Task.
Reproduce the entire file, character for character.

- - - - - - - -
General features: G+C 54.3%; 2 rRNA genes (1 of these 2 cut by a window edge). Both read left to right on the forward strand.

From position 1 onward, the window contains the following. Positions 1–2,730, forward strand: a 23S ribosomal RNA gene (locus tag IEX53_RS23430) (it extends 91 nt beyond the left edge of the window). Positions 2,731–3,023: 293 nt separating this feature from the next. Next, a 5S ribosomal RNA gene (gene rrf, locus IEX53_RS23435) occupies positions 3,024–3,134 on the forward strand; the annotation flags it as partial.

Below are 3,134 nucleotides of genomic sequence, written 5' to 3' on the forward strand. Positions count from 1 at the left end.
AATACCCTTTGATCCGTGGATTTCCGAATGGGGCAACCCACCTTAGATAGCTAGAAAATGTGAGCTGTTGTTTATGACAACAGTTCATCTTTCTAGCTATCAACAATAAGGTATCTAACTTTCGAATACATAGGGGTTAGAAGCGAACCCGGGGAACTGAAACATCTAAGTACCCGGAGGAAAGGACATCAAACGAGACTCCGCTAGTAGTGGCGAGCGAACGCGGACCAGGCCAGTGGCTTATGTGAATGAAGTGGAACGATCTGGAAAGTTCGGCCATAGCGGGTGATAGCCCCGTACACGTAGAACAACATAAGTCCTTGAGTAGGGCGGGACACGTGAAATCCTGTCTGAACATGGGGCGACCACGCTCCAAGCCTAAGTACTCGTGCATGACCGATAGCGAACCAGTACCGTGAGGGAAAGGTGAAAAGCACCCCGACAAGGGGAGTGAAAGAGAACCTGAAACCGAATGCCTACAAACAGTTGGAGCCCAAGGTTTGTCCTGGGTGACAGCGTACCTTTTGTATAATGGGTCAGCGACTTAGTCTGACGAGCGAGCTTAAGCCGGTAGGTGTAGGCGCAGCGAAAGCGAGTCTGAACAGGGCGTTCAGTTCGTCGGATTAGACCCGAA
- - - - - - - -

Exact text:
General features: G+C 54.3%; 2 rRNA genes (1 of these 2 cut by a window edge). Both read left to right on the forward strand.

From position 1 onward, the window contains the following. Positions 1–2,730, forward strand: a 23S ribosomal RNA gene (locus tag IEX53_RS23430) (it extends 91 nt beyond the left edge of the window). Positions 2,731–3,023: 293 nt separating this feature from the next. Next, a 5S ribosomal RNA gene (gene rrf, locus IEX53_RS23435) occupies positions 3,024–3,134 on the forward strand; the annotation flags it as partial.

Below are 3,134 nucleotides of genomic sequence, written 5' to 3' on the forward strand. Positions count from 1 at the left end.
AATACCCTTTGATCCGTGGATTTCCGAATGGGGCAACCCACCTTAGATAGCTAGAAAATGTGAGCTGTTGTTTATGACAACAGTTCATCTTTCTAGCTATCAACAATAAGGTATCTAACTTTCGAATACATAGGGGTTAGAAGCGAACCCGGGGAACTGAAACATCTAAGTACCCGGAGGAAAGGACATCAAACGAGACTCCGCTAGTAGTGGCGAGCGAACGCGGACCAGGCCAGTGGCTTATGTGAATGAAGTGGAACGATCTGGAAAGTTCGGCCATAGCGGGTGATAGCCCCGTACACGTAGAACAACATAAGTCCTTGAGTAGGGCGGGACACGTGAAATCCTGTCTGAACATGGGGCGACCACGCTCCAAGCCTAAGTACTCGTGCATGACCGATAGCGAACCAGTACCGTGAGGGAAAGGTGAAAAGCACCCCGACAAGGGGAGTGAAAGAGAACCTGAAACCGAATGCCTACAAACAGTTGGAGCCCAAGGTTTGTCCTGGGTGACAGCGTACCTTTTGTATAATGGGTCAGCGACTTAGTCTGACGAGCGAGCTTAAGCCGGTAGGTGTAGGCGCAGCGAAAGCGAGTCTGAACAGGGCGTTCAGTTCGTCGGATTAGACCCGAA